Tuesday, September 25, 2007

Muffin Mix

I realized the other day that it had been since classes started since I had posted anything.  Time sure does fly.   I love my new job, and feel like most days I do a pretty good job of it.  Yesterday I had 35 students staring at me blankly as I tried to explain how increasing the number of contributing resonance structures can actually lower the acidity of a proton.   I want them to realize when they are confused about a concept; if it intuitively makes sense whenever I am talking, they will think they know it when really they don't.   However, I don't want to be the one confusing them.  Yesterday I felt like I accidently stepped over the line a bit.

 

Sunday morning we needed a snack to take to church with us, so I decided to make muffins.  As I was getting out the mixing bowl, Riley asked me if I was sure I wanted to do that, because we needed to start out the door in an hour.   By the time she had finished the question I had all my dry ingredients in the bowl, and just needed to add oil and water.  From start to finish, I had muffins baked in 25 minutes.   I have finally, after a year of needing to get to it, figured out a basic muffin mix.  I wish I had pictures for you, but our camera went belly up a few weeks before the move.

 

25 minute Muffins

 

2 ¾ cups dry muffin mix

2/3 cup vegetable oil

1 1/4cup water

 

Mix, and Bake, 20 minutes at 350 degrees F.

 

So, what is in the mix? .

 

4 cups Sorghum Flour

2 cups Tapioca Starch

1 ½ cups Rice Flour

½ Cup Amaranth Flour (You may substitute more rice flour, I suppose)

1 ½ cups Sugar

8 tsp Baking Powder

6 tsp Xanthan Gum

4 tsp Salt

3 Tbsp Soy Powder

 

The Soy Powder is so that I don't have to include eggs with the wet ingredients.  For someone with a soy sensitivity, feel free to leave it out, add two eggs and reduce the amount of water when you want get ready to bake.  

 

I'm still thinking about the problem of egg sensitivity AND soy sensitivity, but haven't come up with anything yet.   The problem is that both eggs and soy have high concentrations of an emulsifier called lecithin, which is structurally similar to soap in some ways but tastes a lot better.  Lecithin is a great emulsifier, meaning that it holds the oil and the water together in one phase, like fat free Italian dressing, instead of allowing them to separate like normal dressing does.   One question I need to find the answer to, I suppose is whether someone with egg and soy sensitivity can use purified lecithin, or if it is the lecithin itself that is a problem.  Has anyone who can't eat soy tried purified Soy Lecithin in baking?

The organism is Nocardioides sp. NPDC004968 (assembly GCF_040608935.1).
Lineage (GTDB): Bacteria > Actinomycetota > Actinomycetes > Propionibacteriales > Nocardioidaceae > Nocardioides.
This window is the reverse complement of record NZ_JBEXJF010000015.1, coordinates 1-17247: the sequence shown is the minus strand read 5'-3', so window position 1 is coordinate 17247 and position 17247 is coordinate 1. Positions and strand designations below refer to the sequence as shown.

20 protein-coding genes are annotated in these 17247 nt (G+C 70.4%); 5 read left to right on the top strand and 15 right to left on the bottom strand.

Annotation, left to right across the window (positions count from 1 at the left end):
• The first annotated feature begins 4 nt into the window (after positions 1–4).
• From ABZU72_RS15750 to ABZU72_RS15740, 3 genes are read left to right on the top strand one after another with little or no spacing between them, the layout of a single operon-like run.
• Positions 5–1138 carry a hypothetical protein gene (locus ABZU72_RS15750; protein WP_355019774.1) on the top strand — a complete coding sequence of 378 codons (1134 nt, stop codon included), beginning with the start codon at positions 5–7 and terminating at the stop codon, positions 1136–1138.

Using soy powder or soy flour instead of egg works fairly well in most things that I've baked.  It's really only since we moved that I've been able to experiment with soy in Gluten free baking because Hildegard, for whom I did some baking, couldn't handle soy.   1 ½ tsp soy with some extra water, like a Tbsp or so, is a pretty good egg substitute in muffins and cakes, but it doesn't work as well in bread and works horribly with waffles.   It may be the lack of cholesterol, I don't know, but they stick something awful in the waffle iron.  It may be that if I added extra oil to compensate, it would go better.
 
 

9 comments:

  1. looks like a great mix! I love the simplicity of having mixes on hand like this! I've been trying several of bette hagman's mixes myself! Thanks for sharing this!! I'll have to try it!

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  2. Glad you like the new job! That makes a HUGE difference.

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  3. Oooooh! GF Muffins! Yeah, my gluten-free friends are gonna love this. Congrats on the degree.

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  4. What about using flax with water in place of the egg? Would that work? I've only had limited experience in gluten-free baking.....
    1 tbsp. flax seed meal
    3 tbsp. water
    = 1 egg.
    Mix and let sit before adding to the recipe. This would give the recipe a slightly nutty flavour though. I know there's a way of doing it when you soak the seeds and then sift them out before adding them to the recipe.

    Just a thought.

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  5. Anonymous1:57 AM

    Do you like EnerG egg replacer? It is gluten free and works very well. It can be a little costly but so are eggs....
    you can even make merengue or so the package says....

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  6. That is an interesting idea to sift out the flax. I am curious how that would go. I have used EnerG egg replacer, but I don't like it as well as soy powder.

    I recently ran out of soy powder, and couldn't find any. I'm currently using soy flour, which makes the batter taste NASTY prior to baking.

    The difference is that soy flour is raw, and the soy powder is made from pre-cooked beans that have been re-dried.

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  7. Stephanie9:35 AM

    Hi,

    Try using ground Salba instead of soy flour, its available from Whole Foods and other health food stores. About a tablespoon, plus 2-4 tablespoons of extra water. let it sit in the water for a few minutes.

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  8. snowdancer10:59 PM

    I have allergies to egg, soy, dairy and, most recently, gluten. When I bake cookies, cakes and muffins I use flax seed. I soak 1Tablespoon flax seed in 1 cup of water for 1/2 hour. Then simmer it for 15 min. Strain imediately and store in the frig. 1/4 cup of this mixture equals 1 egg.

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  9. Just found your blog while looking for GF recipes for my arthritic granny. Thank you for SO MUCH INFORMATION!

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